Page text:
Historic Structures

Cole Motor Car Company Indianapolis Indiana

Joseph J. Cole, the man who was to become one of Indiana's leading automobile manufacturers, was born on March 23, 1869, on a farm in Waterloo, Indiana. J. J. Cole disliked farming and upon graduating from high school at the age of 16 enrolled in the Richmond Business College, where he completed a one-year course. From there he embarked upon a career in the carriage and buggy industry, first being employed by the Parry Manufacturing Company of Indianapolis and later working for the Moon Brothers Carriage Company of St. Louis. During his tenure with these two firms, he gained experience in all phases of the carriage manufacturing industry. However, his greatest success came as a salesman, and because of the large sales commissions he was able to earn he had saved $25,000 by the time he was 35 years old. In November, 1904, at the age of 35, he purchased a one-half interest in the up-and-coming Gates-Osborne Carriage Company of Indianapolis. The Gates-Osborne Carriage Company had been organized in Indianapolis in 1902 and the small carriage factory had prospered during the first two years of operation under the guidance of T. M. Osborne, president of the company. J. J. Cole became the company's second president in November, 1904, and in December of the following year the name of the company was changed to the Cole Carriage Company. Under Cole's leadership, the operations of the company were expanded. By 1907, 49 different models of carriages and driving wagons were being manufactured.

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Manchesters Department Store, Madison Wisconsin

The Manchester's Building was constructed in 1929-1930 to house the largest department store in the City of Madison (Capital Times, Sept. 28, 1930). The founder of the establishment, Harry s. Manchester, was born in Kewaunee, Illinois in 1868. At the age of 18, he began his career in the retail business in a Kewaunee store doing odd jobs. Eventually he was promoted to buyer, and in his contacts with big-city jobbers he developed a desire to go farther in the business than he could get in Kewaunee. Although he worked in several department stores around the country in the next few years, he was most successful in his positions in Marshall Field's in Chicago. In that store, he rose to become manager of all of the ready-to-wear departments and was awarded for his efforts by receiving company stock. When his son, Morgan, was about to graduate from college, Manchester decided to buy a dry goods store in Madison so that he and his son could work together. In 1921, Manchester purchased Keely and Neckerman, a successful 31-year old firm, which in that year employed 80 people and did $700,000 worth of business annually. For nine years, Manchester and his son continued running the dry goods store at 15-17 North Pinckney Street (demolished ca. 1970). At that time, the store specialized in fine women's apparel, reasonably priced dress accessories, yard goods, linens, toys and rugs, with a beauty parlor and bobby shoppe (a hair cutting shop for young women and girls featuring the trendy, short hair cuts). Under the Manchesters1 leadership, the establishment thrived so that by 1930, just before the store moved into its new home, the business employed 130 people with 70 more added during the holiday season and did $1,250,000 worth of business annually (Wisconsin State Journal, Sept. 28, 1930}.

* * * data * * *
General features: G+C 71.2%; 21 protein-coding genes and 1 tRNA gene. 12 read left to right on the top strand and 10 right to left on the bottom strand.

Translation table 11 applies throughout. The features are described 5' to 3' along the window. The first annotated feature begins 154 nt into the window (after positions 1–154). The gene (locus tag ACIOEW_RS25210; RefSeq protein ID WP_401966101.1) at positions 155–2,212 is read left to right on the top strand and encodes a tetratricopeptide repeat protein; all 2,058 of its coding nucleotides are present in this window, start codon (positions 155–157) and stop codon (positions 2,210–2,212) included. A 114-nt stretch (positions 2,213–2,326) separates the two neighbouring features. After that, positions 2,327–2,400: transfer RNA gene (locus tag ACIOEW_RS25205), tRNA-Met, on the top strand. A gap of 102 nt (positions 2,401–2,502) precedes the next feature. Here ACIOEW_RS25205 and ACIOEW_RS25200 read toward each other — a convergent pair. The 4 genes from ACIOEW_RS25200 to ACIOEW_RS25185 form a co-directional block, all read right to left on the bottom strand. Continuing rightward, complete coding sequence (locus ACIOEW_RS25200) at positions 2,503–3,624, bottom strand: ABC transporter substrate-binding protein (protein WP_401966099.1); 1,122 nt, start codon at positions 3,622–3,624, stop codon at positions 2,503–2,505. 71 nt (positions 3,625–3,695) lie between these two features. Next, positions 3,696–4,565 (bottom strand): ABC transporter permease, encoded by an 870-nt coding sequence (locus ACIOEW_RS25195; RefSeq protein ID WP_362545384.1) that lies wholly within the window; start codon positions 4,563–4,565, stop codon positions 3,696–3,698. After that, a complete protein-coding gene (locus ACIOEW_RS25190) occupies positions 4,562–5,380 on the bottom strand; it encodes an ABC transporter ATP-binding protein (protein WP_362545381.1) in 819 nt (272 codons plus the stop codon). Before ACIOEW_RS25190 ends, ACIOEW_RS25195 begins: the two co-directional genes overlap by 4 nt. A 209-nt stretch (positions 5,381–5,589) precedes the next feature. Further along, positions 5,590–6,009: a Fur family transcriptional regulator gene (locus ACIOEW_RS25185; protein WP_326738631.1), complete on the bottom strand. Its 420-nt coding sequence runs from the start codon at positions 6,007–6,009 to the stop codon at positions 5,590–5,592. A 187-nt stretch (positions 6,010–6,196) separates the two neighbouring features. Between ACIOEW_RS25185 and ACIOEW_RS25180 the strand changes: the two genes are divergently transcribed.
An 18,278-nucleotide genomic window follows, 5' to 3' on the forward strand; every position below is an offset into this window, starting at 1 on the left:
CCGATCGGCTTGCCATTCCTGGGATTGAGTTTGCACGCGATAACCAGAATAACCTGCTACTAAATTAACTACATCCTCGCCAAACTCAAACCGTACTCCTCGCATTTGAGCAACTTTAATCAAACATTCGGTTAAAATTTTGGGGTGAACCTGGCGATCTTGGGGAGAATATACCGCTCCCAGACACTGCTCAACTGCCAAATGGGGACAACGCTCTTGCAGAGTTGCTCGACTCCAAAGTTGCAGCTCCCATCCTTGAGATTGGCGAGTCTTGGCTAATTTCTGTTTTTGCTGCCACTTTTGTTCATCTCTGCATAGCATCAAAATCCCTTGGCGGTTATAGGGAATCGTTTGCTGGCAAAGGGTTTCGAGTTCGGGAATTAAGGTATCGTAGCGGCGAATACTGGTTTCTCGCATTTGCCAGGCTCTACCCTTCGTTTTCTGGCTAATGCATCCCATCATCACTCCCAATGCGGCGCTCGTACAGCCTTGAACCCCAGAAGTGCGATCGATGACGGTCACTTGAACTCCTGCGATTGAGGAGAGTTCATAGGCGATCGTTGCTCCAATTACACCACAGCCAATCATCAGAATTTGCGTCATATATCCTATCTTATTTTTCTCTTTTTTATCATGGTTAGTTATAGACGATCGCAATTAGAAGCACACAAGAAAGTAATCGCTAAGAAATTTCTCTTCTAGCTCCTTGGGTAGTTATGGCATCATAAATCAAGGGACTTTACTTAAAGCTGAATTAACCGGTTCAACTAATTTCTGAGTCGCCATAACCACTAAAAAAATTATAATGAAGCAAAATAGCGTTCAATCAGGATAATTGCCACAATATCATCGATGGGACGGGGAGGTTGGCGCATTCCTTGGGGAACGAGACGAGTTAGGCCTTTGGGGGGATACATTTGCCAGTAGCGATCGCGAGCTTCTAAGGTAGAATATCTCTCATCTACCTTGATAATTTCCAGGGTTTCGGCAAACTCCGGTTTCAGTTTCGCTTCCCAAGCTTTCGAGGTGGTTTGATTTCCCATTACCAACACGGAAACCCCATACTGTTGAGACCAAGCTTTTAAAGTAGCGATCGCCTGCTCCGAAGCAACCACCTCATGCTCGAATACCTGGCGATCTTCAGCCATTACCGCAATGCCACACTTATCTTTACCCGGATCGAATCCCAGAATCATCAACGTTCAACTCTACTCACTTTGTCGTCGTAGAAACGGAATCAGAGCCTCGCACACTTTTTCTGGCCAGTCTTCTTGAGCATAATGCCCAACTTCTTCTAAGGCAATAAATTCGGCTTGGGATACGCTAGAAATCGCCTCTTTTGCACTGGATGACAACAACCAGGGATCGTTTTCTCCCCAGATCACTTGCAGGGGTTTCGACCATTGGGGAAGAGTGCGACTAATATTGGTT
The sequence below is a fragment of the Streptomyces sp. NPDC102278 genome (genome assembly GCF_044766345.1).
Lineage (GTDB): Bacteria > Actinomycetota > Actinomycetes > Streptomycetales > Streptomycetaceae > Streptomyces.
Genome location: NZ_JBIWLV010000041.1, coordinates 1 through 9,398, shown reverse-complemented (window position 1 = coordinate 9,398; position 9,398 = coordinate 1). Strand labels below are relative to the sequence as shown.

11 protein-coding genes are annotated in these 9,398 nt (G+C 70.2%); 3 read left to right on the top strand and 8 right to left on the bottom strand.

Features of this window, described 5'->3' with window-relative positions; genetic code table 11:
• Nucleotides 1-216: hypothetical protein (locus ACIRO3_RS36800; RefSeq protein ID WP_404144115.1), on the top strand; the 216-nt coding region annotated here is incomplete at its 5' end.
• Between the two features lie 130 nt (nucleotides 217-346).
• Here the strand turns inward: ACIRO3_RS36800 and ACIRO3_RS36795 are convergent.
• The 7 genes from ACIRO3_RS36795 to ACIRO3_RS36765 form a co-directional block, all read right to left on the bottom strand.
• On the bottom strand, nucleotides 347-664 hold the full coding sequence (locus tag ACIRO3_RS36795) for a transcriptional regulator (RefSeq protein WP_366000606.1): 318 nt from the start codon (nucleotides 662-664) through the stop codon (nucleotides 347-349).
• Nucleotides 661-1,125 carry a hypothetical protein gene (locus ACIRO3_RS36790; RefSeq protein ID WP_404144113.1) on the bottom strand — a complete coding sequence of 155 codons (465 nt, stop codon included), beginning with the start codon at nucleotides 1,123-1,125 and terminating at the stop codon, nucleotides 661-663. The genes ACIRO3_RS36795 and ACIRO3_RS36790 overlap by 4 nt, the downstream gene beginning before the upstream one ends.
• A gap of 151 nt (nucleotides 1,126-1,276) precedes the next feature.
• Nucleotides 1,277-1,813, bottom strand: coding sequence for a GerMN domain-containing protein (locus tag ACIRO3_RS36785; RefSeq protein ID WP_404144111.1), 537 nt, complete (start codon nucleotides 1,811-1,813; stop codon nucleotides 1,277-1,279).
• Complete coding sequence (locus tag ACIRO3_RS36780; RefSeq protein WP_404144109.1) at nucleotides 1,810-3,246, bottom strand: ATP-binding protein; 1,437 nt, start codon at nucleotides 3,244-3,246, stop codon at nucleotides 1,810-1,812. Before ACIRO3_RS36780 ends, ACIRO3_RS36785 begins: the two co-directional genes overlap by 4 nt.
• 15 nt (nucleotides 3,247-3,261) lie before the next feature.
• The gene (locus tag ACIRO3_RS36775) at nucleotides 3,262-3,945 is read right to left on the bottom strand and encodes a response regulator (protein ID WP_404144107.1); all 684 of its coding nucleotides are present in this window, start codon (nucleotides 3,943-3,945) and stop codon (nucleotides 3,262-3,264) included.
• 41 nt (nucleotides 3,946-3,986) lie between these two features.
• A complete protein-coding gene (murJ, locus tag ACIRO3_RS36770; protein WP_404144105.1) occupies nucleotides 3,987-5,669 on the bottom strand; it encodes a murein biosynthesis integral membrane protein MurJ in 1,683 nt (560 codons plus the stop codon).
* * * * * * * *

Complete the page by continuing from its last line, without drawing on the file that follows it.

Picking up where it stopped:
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Spreckels Mansion, San Francisco California